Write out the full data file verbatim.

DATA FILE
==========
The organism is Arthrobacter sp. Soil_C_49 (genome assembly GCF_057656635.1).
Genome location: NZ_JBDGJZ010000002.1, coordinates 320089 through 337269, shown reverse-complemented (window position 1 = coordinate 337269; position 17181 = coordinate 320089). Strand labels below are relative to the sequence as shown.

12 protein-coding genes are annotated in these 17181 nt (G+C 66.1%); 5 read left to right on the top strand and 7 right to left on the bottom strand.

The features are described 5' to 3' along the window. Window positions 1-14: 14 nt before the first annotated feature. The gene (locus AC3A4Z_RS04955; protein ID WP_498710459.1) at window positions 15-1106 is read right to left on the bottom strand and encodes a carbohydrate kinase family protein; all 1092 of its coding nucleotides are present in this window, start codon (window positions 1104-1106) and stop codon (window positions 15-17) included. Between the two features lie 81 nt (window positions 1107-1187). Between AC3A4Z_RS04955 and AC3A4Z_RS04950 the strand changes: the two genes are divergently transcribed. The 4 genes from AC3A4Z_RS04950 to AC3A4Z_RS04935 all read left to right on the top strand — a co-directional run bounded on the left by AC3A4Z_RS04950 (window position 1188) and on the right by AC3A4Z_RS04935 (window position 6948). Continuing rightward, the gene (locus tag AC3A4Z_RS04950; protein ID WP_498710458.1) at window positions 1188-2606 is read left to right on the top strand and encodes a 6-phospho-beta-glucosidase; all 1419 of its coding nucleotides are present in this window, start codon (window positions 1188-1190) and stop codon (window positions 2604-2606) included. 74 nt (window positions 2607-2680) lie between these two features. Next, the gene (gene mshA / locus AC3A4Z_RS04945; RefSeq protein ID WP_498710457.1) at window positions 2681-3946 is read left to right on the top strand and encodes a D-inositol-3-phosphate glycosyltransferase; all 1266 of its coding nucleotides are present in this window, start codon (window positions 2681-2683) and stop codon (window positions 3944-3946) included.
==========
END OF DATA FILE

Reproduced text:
The organism is Arthrobacter sp. Soil_C_49 (genome assembly GCF_057656635.1).
Genome location: NZ_JBDGJZ010000002.1, coordinates 320089 through 337269, shown reverse-complemented (window position 1 = coordinate 337269; position 17181 = coordinate 320089). Strand labels below are relative to the sequence as shown.

12 protein-coding genes are annotated in these 17181 nt (G+C 66.1%); 5 read left to right on the top strand and 7 right to left on the bottom strand.

The features are described 5' to 3' along the window. Window positions 1-14: 14 nt before the first annotated feature. The gene (locus AC3A4Z_RS04955; protein ID WP_498710459.1) at window positions 15-1106 is read right to left on the bottom strand and encodes a carbohydrate kinase family protein; all 1092 of its coding nucleotides are present in this window, start codon (window positions 1104-1106) and stop codon (window positions 15-17) included. Between the two features lie 81 nt (window positions 1107-1187). Between AC3A4Z_RS04955 and AC3A4Z_RS04950 the strand changes: the two genes are divergently transcribed. The 4 genes from AC3A4Z_RS04950 to AC3A4Z_RS04935 all read left to right on the top strand — a co-directional run bounded on the left by AC3A4Z_RS04950 (window position 1188) and on the right by AC3A4Z_RS04935 (window position 6948). Continuing rightward, the gene (locus tag AC3A4Z_RS04950; protein ID WP_498710458.1) at window positions 1188-2606 is read left to right on the top strand and encodes a 6-phospho-beta-glucosidase; all 1419 of its coding nucleotides are present in this window, start codon (window positions 1188-1190) and stop codon (window positions 2604-2606) included. 74 nt (window positions 2607-2680) lie between these two features. Next, the gene (gene mshA / locus AC3A4Z_RS04945; RefSeq protein ID WP_498710457.1) at window positions 2681-3946 is read left to right on the top strand and encodes a D-inositol-3-phosphate glycosyltransferase; all 1266 of its coding nucleotides are present in this window, start codon (window positions 2681-2683) and stop codon (window positions 3944-3946) included.